Similarly, the capability of the system to put the proposed reform measures into action is also in serious doubt because of institutional weaknesses inherited from the past. The inefficient and oversized bureaucracy and the outdated and nonresponsive legal system are examples. Without efficient administrative and legal systems, the high transaction costs involved in processing the reform agenda will outweigh the potential benefits of reforms Capacity building and institutional reforms are urgently needed to improve the processing of reforms.
POLICY AND DEVELOPMENT ISSUES
Both the political situation and the external economic environment have been volatile in 1995-1999. However, neither the frequent changes of government nor the financial crisis in East Asia had a lasting impact on the general direction of economic reforms. The consensus economic reforms not only survived the four changes of government since 1996, but was strengthened through these changes. In terms of external economic environment, the adverse impact of the East Asian economic crisis on India's economy was limited. Sanctions imposed by G7 countries following nuclear tests by India and Pakistan in May 1998 added new uncertainties, but their effect has been marginal.
Although the broad direction of economic reforms has been signs of reform fatigue. The initial urge and excitement generated by the reform process abated as the economy recovered from the 1991 crisis. Consequently, the ability of policymakers to make radical changes greatly diminished and special interest groups blocked the progress of reforms on several occasions.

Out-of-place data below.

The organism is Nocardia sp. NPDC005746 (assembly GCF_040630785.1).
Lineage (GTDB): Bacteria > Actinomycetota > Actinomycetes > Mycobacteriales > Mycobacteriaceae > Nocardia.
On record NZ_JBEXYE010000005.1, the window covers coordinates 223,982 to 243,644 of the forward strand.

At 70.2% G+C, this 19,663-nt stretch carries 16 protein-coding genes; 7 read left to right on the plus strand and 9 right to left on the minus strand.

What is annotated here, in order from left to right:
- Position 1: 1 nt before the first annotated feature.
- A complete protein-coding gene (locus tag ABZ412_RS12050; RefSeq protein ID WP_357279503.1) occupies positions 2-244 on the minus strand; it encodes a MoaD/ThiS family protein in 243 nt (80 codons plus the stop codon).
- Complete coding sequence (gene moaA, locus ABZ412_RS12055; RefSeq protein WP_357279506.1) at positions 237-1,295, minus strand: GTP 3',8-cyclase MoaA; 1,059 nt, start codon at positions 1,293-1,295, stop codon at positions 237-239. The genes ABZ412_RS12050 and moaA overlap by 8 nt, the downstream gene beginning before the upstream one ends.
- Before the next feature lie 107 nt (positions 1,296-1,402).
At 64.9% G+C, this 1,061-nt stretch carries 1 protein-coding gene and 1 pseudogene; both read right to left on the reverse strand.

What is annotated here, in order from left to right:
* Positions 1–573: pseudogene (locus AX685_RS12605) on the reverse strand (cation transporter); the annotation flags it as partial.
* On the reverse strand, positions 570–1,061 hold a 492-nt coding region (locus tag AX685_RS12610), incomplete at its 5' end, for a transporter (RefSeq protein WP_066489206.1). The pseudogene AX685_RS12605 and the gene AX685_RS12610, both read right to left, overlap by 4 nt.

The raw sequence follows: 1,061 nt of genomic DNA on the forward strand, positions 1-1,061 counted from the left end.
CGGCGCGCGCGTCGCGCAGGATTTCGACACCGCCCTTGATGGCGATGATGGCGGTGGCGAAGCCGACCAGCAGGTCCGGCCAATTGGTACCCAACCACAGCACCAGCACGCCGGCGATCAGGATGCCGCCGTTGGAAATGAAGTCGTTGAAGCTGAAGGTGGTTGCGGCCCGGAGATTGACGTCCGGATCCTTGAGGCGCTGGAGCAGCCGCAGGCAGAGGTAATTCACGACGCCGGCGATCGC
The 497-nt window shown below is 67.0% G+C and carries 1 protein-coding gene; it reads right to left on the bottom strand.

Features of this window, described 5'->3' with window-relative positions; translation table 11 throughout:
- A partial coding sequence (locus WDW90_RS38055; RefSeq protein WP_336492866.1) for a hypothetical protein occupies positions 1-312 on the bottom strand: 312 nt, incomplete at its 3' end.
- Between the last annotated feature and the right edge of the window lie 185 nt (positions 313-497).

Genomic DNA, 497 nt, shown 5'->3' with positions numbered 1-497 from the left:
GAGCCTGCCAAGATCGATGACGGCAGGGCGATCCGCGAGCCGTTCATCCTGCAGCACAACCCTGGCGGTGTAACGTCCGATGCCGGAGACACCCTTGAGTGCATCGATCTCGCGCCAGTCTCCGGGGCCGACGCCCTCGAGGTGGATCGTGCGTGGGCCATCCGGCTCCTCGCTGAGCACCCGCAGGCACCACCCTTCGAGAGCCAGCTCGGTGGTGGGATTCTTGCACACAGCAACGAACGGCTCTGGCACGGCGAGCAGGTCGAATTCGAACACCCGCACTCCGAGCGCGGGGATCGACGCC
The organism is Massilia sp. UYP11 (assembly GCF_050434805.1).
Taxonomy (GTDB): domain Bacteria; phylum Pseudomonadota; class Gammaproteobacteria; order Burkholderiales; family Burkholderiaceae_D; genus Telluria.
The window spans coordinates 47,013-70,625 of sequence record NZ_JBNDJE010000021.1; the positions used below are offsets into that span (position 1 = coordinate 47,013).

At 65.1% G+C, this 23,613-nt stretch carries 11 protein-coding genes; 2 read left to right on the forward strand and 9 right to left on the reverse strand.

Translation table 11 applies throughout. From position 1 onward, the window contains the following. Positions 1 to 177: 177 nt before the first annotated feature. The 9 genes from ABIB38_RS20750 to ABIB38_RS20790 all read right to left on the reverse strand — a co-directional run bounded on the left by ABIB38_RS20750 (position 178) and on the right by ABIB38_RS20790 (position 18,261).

With the slowing of reforms, it became evident that the growth impulses generated by the first generation of reforms had ebbed by the mid-1990s Industrial growth significantly decelerated and export growth fell. Infrastructure bottlenecks began to hamper the expansion of private sector economic activities . Poverty,illiteracy, and lack of basic health care were aggravated by the worsening environment. The slowdown in GDP growth in 1997-1998 raises a serious questions: does the economic slowdown reflect underlying structural impediments that could lead to lower growth if not tackled urgently?
At the core of the reform process lies the reorientation of the government's role to improve efficiency and raise the long-term economic growth potential. Traditionally, the government has controlled private sector activity through various licensing schemes and has produced important goods and services though public sector enterprises. Excessive intervention of government in economic activities was inefficient, however. Therefore, remaining reforms should withdraw unnecessary government interference and refine the role of the state in economic management. Reforms must ensure that the private sector not the government, is in charge of raising production, creating jobs, and increasing income levels.